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  •   Chubais Blasts Russian Industrialists

    By David Hoffman
    Washington Post Foreign Service
    Sunday, March 8, 1998; Page A23

    MOSCOW, March 7—Two months ago, Anatoly Chubais, architect of Russia's economic reforms and a first deputy prime minister, was on the skids. He was enmeshed in a controversy over a $90,000 book honorarium and stripped of his post as finance minister, his coterie of aides was fired, and he was under a barrage of attacks in the news media owned by Russia's ruling financial oligarchy.

    This week, Chubais struck back. In a series of revealing newspaper interviews, he offered unrepentant, pungent criticism of the leading bankers and industrialists with whom he has been at odds since last summer. And he warned that unless Russia frees itself from their grip, the country could implode like the Asian economies did last fall.

    "We will have to drag ourselves away" from the businessmen "literally by the hair," he told the newspaper Kommersant.

    Chubais, 42, chief of Russia's post-Soviet privatization program who has held top posts during six years of President Boris Yeltsin's rule, is usually taciturn. But in an extraordinary interview published today in the newspaper Nezavisimaya Gazeta, he attacked the paper and its journalists. The paper agreed in advance to print his remarks in full.

    The newspaper is widely known as a mouthpiece for financier-industrialist Boris Berezovsky, who saved it from bankruptcy and is believed to write his own polemics under a pseudonym. Berezovsky, who argues that the Russian government should heed the major capitalists, has led a campaign against Chubais since a controversial telephone company privatization sale last summer, in which the group with which Berezovsky was associated lost the deal.

    "Lies, all lies," Chubais said of what is written about him in the paper. "It's a sold-out newspaper, sold-out journalists and sold-out chief editor." Chubais said friends cannot hold the paper "without feeling disgust, without feeling dirt and squeamishness." Chubais ridiculed headlines about him in recent months, charged that the newspaper had published phony circulation figures and predicted Berezovsky's business empire would fall apart, taking the journalists with it.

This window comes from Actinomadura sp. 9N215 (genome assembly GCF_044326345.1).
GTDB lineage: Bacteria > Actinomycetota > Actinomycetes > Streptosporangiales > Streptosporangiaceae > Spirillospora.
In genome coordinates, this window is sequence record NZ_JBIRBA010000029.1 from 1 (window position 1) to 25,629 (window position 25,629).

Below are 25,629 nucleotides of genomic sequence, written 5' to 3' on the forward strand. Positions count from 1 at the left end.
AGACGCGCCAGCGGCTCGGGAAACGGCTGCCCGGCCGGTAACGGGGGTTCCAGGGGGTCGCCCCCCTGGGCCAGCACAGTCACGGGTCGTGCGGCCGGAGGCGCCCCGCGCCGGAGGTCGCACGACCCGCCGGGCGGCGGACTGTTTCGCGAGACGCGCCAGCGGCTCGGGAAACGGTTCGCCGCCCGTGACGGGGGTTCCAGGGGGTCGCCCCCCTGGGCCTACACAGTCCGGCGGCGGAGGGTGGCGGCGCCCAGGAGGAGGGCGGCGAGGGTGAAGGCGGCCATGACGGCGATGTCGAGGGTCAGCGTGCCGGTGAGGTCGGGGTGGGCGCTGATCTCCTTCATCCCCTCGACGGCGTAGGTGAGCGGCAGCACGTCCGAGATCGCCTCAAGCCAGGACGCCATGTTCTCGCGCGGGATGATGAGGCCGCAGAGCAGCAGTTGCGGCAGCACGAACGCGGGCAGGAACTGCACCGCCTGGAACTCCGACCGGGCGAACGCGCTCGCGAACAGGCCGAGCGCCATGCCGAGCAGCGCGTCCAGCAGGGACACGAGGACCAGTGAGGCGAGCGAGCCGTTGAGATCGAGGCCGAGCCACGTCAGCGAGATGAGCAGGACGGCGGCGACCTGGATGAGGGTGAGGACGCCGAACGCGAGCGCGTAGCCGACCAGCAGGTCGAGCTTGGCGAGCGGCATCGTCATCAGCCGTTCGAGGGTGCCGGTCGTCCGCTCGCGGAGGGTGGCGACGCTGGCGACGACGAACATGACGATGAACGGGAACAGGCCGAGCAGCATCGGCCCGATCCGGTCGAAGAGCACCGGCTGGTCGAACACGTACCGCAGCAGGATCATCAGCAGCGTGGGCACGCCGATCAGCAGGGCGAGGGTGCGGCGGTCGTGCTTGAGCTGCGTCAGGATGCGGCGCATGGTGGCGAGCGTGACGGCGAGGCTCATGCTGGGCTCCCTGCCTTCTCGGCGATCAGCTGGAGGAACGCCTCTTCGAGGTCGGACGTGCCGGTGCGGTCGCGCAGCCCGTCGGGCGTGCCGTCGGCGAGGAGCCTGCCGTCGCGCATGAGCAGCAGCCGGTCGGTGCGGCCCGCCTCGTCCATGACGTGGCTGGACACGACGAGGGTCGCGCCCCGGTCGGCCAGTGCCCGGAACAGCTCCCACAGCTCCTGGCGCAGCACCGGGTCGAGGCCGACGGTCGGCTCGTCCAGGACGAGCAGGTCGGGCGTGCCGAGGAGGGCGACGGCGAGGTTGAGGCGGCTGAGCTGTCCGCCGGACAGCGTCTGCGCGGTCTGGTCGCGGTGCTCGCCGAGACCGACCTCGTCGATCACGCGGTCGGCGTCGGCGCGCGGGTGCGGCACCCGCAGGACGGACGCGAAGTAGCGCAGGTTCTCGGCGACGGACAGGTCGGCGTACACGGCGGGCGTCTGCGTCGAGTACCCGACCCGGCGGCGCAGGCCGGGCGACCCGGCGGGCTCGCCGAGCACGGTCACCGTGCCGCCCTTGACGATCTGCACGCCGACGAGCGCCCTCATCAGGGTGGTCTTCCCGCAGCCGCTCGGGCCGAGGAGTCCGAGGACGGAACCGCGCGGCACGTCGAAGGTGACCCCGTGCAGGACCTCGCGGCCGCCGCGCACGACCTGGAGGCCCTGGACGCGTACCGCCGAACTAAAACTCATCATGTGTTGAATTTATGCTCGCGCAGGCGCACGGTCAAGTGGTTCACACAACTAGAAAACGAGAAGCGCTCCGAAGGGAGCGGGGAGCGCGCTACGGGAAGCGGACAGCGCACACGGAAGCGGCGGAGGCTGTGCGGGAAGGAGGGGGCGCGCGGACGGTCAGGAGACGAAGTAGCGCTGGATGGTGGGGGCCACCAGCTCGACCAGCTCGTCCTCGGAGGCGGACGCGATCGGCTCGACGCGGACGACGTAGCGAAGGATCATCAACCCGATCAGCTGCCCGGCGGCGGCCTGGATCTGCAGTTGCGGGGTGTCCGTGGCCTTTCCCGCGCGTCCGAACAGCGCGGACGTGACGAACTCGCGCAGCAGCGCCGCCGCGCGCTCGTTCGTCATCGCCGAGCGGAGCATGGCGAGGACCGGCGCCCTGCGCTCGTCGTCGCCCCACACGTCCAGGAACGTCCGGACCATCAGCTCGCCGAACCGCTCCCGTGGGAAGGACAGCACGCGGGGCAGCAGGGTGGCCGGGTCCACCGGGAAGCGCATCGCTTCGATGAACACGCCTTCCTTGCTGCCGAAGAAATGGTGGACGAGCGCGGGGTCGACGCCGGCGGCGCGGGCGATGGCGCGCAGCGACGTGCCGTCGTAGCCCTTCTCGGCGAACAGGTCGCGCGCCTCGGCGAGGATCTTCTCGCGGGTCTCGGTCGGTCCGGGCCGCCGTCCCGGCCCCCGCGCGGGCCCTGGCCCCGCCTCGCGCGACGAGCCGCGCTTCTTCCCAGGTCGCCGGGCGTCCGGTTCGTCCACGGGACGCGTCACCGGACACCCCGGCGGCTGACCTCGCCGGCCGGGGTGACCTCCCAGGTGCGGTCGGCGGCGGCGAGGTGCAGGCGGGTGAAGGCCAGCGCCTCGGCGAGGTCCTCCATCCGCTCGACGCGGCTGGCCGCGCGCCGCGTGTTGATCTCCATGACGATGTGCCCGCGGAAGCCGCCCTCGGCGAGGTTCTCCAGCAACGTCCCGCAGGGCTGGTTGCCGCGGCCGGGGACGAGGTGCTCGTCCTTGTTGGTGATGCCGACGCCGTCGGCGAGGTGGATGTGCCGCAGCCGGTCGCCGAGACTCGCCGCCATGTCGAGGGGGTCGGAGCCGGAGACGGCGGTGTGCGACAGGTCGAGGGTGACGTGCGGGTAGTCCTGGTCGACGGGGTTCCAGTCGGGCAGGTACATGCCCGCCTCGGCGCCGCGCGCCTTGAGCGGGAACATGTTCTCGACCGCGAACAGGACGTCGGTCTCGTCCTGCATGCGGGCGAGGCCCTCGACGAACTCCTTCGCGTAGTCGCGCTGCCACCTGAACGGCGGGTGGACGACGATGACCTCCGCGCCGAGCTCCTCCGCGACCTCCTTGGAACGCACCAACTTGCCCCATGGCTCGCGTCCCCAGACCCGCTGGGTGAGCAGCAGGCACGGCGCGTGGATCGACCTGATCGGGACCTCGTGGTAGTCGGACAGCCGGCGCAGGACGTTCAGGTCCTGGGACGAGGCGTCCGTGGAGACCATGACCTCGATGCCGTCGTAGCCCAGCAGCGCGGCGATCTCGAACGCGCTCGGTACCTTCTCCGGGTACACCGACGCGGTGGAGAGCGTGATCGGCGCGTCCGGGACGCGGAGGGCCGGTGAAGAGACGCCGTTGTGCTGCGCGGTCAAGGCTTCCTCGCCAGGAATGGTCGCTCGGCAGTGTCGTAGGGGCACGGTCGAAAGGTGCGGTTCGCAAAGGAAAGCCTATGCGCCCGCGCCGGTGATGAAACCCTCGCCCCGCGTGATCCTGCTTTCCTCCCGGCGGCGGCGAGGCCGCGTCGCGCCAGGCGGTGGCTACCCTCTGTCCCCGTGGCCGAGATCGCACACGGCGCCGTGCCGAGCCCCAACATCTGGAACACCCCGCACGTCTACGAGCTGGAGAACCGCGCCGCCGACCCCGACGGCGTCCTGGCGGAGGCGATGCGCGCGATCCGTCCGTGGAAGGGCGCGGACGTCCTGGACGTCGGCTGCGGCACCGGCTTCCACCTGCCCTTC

"It's going to be too bad for you," he said. "It's going to be shameful for you. You will feel shame to look into the eyes of your colleagues. You will feel shame to take interviews in the future. You will not be treated as human beings."

    Chubais and the other first deputy prime minister, Boris Nemtsov, have championed what they call "people's capitalism" and contrasted it with the rule of the bankers and industrialists who backed Yeltsin's 1996 reelection campaign. The bankers, who were close to Chubais then, have demonstrated enormous clout over the last two years in dividing up former state properties among themselves.

    Chubais admitted in the Kommersant interview that he had been mistaken to allow some of the financiers to "cut off" their competitors in the most lucrative auctions of state properties, known as the "loans-for-shares" scheme.

    But Chubais vowed the rule of the oligarchs would never succeed in Russia. "I have always believed . . . that in Russia there will never be any real power for a long time which will be controlled by big business. I have always thought in Russia such a structure will not live for long," he told Nezavisimaya Gazeta.

    The newspaper's editor, Vitaly Tretyakov, replied to Chubais in a separate article, saying the published circulation -- 47,780 -- was true. Tretyakov did not deny that the paper reflects Berezovsky's views, but he recalled that it had also published material leaked by Chubais to hurt the Communists during the 1996 election campaign.


    © Copyright 1998 The Washington Post Company

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